Homeownership has long been considered an important tool for building financial security and wealth, but it’s becoming more difficult for Americans to achieve. Younger generations are less likely to own a home than those from older generations, with millennials’ homeownership rate 8% lower than that of generation X and baby boomers at the same age.
If the rate had remained steady, about 3.4 million more people would own homes in the U.S. today but, instead, younger adults are increasingly choosing to either rent or live with their parents. There are a number of reasons why homeownership has become less attainable than it was decades ago, from rising debt in younger generations to increased cost of living.
A report by the Urban Institute found half those aged 18 to 34 were spending upward of 30% of their income on rent, making them “rent-burdened.” Meanwhile, median housing prices increased 28% in the last two years, pricing some out of the market. However, the shift is not all happenstance.
In the first quarter of 2021, 15% of U.S. homes sold were purchased by corporate investors — not families looking to achieve their American dream. While they’re competing with middle-class Americans for the homes, the average American has virtually no chance of winning a home over an investment firm, which may pay 20% to 50% over asking price, in cash, sometimes scooping up entire neighborhoods at once so they can turn them into rentals.
BlackRock is buying up US houses
BlackRock is one of a number of companies mentioned by The Wall Street Journal in a recent exposé. “Yield-chasing investors are snapping up single-family homes, competing with ordinary Americans and driving up prices,” they warned. The question is, why would institutional investors and BlackRock, which manages assets worth $5.7 trillion, be interested in overpaying for modest, single family homes?
To understand the answer, you must look at BlackRock’s partners, which include the World Economic Forum (WEF), and their extreme political and financial clout. In a Twitter thread posted by user Culturalhusbandry, it’s noted:
Black Rock, Vanguard, and State Street control 20 trillion dollars worth of assets. Blackrock alone has a 10 billion a year surplus. That means with 5-20% down they can get mortgages on 130-170k homes every year. Or they can outright buy 30k homes per year. Just Blackrock.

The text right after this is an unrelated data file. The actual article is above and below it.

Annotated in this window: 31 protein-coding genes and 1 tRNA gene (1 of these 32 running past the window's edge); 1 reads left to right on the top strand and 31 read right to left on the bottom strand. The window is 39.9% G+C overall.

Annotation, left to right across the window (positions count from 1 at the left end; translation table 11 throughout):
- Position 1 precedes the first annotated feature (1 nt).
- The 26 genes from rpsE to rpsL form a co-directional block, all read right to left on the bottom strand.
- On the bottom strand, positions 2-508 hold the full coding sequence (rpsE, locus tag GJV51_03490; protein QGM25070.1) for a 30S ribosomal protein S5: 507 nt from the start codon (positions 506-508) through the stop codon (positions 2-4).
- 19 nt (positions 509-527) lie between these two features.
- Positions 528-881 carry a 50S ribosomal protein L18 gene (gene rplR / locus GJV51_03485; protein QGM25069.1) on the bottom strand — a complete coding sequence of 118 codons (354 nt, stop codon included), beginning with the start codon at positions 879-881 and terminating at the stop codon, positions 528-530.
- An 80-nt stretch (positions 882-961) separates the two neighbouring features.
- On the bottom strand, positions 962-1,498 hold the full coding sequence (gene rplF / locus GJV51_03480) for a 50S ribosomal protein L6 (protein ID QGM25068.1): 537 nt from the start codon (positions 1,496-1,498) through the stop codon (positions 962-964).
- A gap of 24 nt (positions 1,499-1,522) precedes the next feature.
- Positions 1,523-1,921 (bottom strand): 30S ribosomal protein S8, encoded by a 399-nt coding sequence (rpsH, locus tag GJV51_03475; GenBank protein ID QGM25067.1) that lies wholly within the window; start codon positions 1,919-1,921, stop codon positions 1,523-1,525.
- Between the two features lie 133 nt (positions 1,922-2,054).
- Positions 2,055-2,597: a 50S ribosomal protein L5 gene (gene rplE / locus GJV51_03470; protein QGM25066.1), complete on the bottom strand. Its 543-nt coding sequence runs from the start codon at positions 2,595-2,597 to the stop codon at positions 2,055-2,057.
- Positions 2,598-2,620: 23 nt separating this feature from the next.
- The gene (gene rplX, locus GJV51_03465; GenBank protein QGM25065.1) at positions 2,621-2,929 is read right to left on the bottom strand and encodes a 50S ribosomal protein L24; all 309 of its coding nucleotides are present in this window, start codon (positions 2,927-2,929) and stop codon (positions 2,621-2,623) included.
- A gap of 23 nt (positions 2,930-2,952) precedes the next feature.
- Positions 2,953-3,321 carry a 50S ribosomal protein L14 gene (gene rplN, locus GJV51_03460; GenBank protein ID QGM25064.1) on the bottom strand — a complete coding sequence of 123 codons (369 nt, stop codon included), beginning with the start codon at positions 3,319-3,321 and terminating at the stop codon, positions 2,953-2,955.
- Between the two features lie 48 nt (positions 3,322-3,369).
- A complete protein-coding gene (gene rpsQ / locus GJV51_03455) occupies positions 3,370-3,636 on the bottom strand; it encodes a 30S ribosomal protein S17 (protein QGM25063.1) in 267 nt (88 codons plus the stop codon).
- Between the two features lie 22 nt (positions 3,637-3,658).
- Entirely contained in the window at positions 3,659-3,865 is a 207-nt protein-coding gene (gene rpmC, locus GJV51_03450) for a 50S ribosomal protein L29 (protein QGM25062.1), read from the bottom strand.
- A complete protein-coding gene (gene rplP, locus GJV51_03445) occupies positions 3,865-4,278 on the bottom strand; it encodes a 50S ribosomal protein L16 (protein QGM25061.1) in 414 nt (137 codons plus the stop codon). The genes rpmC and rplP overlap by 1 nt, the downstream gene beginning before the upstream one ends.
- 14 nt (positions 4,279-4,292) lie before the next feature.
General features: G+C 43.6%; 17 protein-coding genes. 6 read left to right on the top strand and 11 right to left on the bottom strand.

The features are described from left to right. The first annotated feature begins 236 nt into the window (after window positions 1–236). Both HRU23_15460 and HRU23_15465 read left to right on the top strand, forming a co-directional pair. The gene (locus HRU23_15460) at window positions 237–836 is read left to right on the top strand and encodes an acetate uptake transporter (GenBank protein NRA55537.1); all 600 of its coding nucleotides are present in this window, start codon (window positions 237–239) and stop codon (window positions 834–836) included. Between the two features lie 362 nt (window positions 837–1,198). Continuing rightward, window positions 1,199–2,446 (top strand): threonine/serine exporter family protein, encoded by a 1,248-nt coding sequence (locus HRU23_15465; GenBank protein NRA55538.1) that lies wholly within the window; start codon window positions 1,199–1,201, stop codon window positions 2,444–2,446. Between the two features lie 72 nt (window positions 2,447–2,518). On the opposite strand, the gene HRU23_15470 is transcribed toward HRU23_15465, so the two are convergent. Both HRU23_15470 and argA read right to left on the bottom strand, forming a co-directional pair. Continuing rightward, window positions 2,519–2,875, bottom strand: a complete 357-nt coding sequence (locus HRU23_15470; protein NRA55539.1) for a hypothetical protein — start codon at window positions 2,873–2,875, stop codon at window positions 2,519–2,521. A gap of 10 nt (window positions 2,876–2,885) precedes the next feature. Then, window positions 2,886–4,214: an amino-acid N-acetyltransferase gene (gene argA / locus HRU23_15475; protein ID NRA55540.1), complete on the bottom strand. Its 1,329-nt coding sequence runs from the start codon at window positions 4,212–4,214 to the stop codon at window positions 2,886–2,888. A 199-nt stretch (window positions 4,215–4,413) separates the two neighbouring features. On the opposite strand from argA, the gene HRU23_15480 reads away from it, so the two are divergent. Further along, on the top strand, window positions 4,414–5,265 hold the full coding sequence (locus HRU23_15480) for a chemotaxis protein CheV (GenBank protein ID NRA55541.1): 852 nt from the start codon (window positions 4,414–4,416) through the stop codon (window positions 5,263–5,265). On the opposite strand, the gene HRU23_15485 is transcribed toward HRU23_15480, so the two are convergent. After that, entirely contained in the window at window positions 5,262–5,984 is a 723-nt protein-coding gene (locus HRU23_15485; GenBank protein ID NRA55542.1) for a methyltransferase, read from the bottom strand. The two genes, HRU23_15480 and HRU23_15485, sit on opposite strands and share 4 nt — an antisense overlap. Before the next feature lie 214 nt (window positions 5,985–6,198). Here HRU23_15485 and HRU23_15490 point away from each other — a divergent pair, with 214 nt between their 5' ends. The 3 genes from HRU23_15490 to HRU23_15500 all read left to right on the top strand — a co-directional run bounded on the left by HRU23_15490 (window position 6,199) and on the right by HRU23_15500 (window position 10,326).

— CulturalHusbandry (@APhilosophae) June 9, 2021Video: Race to World First: Sanctum of Domination | Day 5 (Part 1) | Full Broadcast
If the average American is pushed out of the housing market, and most of the available housing is owned by investment groups and corporations, you become beholden to them as your landlord. This fulfills part of the Great Reset’s “new normal” dictum — the part where you will own nothing and be happy. This isn’t a conspiracy theory; it’s part of WEF’s 2030 agenda.
The unstated implication is that the world’s resources will be owned and controlled by the technocratic elite, and you’ll have to pay for the temporary use of absolutely everything. Nothing will actually belong to you, including your home. All items and resources are to be used by the collective, while actual ownership is restricted to an upper stratum of social class. The wealth transfer has already begun.
BlackRock’s has no rivals on the market
The New York Times and a majority of other legacy media are largely owned by BlackRock and the Vanguard Group, the two largest asset management firms in the world, which also control Big Pharma. And it doesn’t end there.
BlackRock and Vanguard are at the top of a pyramid that controls basically everything, but you don’t hear about their terrifying monopoly because they also own the media. You can watch all the details about BlackRock’s monopoly in this video, but Humans Are Free summed it up this way:
“The power of these two companies is beyond your imagination. Not only do they own a large part of the stocks of nearly all big companies but also the stocks of the investors in those companies. This gives them a complete monopoly. A Bloomberg report states that both these companies in the year 2028, together will have investments in the amount of 20 trillion dollars. That means that they will own almost everything.
Bloomberg calls BlackRock ‘The fourth branch of government,’ because it’s the only private agency that closely works with the central banks. BlackRock lends money to the central bank but it’s also the advisor. It also develops the software the central bank uses.
… BlackRock, itself is also owned by shareholders … The biggest shareholder is Vanguard … The elite who own Vanguard apparently do not like being in the spotlight but of course they cannot hide from who is willing to dig. Reports from Oxfam and Bloomberg say that 1% of the world, together owns more money than the other 99%.
Even worse, Oxfam says that 82% of all earned money in 2017 went to this 1%. In other words, these two investment companies, Vanguard and BlackRock hold a monopoly in all industries in the world and they, in turn are owned by the richest families in the world, some of whom are royalty and who have been very rich since before the Industrial Revolution.”
BlackRock may control the World’s Economic Future